BMA sets out first national guidance for the role and responsibilities of physician associates in major intervention for patient safety

by BMA media team

BMA press release.

Location: UK
Published: Thursday 7 March 2024

In the first of its kind, the BMA is today publishing a guide setting out how physician associates should work safely - the scope of responsibilities for Medical Associate Professionals (MAPs), including physician associates (PAs) and anaesthesia associates (AAs).

The BMA believes this is the first time such clear recommendations have been made – laying out what MAPs should and should not do for patients under the careful supervision of a doctor.

After the death of Emily Chesterton and other serious patient safety incidents involving PAs, together with mounting concern from the medical profession about the risk to patients across the NHS posed by employing individuals with only a two-year qualification, the BMA has drawn on doctors’ expertise and experiences to draft this crucial guide for safe practice.

Using a simple ‘traffic lights’ system, the report clearly identifies what MAPs might be expected to do on their own (green), what they might do under supervision (orange) and what they must not do (red). This covers both the general field of medicine and specialties from anaesthetics to psychiatry.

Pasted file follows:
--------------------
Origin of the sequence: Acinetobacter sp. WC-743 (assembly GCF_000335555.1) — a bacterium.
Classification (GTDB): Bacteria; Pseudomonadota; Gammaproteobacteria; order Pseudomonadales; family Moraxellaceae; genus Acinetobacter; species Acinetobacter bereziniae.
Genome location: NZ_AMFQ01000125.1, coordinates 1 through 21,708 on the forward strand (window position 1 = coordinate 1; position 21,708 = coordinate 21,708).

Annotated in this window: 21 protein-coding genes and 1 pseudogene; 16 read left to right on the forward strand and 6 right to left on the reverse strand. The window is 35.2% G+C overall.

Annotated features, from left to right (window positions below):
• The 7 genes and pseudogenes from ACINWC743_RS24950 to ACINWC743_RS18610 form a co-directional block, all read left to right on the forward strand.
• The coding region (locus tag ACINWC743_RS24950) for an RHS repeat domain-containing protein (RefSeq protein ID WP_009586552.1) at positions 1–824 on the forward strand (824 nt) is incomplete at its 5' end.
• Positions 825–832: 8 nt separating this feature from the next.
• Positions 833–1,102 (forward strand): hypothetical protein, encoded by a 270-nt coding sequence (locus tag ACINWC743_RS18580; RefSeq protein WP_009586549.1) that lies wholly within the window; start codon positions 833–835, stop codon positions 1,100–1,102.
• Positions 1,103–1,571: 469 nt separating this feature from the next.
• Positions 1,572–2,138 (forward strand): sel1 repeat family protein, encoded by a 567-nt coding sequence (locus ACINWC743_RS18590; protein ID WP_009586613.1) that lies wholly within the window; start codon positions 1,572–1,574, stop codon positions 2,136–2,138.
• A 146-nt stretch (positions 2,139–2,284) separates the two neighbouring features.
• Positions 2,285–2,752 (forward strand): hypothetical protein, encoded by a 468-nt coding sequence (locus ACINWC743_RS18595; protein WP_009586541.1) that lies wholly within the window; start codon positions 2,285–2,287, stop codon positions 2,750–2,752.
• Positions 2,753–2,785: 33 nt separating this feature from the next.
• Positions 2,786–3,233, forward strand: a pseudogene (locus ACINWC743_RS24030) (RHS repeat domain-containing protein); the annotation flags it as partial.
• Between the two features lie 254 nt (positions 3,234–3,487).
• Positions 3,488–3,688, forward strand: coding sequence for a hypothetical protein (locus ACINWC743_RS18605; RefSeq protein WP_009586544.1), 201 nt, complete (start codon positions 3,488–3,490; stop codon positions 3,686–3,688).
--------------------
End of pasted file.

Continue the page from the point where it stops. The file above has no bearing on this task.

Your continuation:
Four years ago, the BMA published a report which looked at how to improve the ways that doctors and MAPs work together and identified possible solutions to some of the common problems that had arisen with the introduction of MAPs. Since then, due to the expansion of PAs and AAs, the experience of doctors has become more negative and patient safety concerns have dramatically increased. The BMA believes today is the first time recommendations, designed to work at a national level across all medical practices, have been published. They are very different from the more piecemeal or fragmented approach being seen in reality whereby individual organisations or medical bodies set their own guidelines and scope.

The BMA believes, in writing and publishing this report, it is addressing the crux of the problem – filling a void that has lasted for over 20 years – that of defining the scope and responsibility of MAPs.